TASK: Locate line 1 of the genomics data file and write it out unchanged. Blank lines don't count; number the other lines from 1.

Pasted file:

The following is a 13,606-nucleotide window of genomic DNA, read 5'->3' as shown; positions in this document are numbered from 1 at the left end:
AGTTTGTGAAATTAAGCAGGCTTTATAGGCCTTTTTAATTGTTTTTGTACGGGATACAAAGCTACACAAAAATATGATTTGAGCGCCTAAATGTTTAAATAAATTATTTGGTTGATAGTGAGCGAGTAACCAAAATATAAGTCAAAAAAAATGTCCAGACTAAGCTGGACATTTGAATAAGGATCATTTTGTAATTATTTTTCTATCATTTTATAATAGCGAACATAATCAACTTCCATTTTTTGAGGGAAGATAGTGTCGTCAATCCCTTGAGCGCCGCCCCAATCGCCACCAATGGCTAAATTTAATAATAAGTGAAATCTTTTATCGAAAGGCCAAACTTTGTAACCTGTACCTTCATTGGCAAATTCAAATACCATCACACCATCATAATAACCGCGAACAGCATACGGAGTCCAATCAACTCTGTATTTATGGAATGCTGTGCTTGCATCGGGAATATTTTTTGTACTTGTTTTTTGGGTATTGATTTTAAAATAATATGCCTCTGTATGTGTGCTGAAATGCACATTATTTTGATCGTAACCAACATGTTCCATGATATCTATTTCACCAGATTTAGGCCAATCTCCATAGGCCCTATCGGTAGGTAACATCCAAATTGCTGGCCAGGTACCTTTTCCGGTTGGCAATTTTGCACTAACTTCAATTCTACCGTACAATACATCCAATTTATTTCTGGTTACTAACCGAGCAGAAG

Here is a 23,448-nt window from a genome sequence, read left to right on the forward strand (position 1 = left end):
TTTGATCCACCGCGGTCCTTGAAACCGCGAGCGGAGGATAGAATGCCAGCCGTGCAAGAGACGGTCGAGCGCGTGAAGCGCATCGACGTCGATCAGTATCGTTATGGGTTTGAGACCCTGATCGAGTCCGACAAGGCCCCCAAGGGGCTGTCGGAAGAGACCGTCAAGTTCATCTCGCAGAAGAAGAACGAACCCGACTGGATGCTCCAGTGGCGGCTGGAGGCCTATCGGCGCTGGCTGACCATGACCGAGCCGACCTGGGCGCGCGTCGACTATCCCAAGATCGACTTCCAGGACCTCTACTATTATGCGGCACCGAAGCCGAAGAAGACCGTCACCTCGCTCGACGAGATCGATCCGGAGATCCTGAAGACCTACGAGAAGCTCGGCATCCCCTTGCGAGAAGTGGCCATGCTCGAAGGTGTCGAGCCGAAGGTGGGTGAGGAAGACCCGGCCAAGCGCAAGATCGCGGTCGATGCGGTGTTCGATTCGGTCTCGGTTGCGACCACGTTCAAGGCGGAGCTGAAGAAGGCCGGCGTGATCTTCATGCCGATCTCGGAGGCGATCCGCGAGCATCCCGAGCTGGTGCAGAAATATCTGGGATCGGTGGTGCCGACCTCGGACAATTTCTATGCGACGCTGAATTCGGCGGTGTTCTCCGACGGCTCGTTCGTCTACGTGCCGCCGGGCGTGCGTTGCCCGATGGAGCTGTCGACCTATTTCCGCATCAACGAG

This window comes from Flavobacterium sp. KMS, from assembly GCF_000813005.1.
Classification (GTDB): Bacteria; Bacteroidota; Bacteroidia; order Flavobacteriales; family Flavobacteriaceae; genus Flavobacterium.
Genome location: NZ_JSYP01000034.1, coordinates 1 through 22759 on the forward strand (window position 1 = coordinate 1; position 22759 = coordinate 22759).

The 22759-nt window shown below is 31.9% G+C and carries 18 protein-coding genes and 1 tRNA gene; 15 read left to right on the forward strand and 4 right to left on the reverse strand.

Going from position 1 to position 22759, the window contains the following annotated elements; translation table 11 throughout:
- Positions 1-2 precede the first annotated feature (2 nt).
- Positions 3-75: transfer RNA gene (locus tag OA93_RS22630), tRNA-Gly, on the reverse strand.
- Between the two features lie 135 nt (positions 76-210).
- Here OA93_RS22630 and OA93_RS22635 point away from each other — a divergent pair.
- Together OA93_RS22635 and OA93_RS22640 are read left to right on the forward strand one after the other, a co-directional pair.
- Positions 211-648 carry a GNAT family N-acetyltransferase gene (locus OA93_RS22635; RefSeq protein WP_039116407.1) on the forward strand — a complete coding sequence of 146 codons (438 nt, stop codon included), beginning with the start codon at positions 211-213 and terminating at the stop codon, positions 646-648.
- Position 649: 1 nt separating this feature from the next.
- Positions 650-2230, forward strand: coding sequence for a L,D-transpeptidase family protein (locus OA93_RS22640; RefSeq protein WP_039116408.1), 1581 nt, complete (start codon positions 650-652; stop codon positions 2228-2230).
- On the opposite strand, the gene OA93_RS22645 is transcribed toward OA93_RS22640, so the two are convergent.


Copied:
The following is a 13,606-nucleotide window of genomic DNA, read 5'->3' as shown; positions in this document are numbered from 1 at the left end: